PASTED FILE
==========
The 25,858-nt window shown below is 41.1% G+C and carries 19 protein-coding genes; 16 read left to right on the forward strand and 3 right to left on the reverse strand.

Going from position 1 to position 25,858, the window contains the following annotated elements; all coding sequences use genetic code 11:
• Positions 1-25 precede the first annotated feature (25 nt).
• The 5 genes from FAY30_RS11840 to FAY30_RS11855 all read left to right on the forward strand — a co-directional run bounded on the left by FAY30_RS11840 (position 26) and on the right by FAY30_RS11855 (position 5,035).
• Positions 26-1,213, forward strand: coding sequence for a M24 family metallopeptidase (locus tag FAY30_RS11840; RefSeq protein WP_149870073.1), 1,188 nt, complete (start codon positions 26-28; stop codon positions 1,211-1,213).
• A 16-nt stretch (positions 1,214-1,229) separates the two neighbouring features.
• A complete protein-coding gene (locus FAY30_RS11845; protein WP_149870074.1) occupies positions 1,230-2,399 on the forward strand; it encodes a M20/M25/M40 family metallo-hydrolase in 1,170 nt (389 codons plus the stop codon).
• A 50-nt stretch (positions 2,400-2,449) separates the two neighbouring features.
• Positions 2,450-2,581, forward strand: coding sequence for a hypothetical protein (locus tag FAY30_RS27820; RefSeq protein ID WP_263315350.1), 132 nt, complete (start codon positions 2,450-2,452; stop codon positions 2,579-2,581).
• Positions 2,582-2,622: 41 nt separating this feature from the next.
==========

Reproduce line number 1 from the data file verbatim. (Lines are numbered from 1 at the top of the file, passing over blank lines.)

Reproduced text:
The 25,858-nt window shown below is 41.1% G+C and carries 19 protein-coding genes; 16 read left to right on the forward strand and 3 right to left on the reverse strand.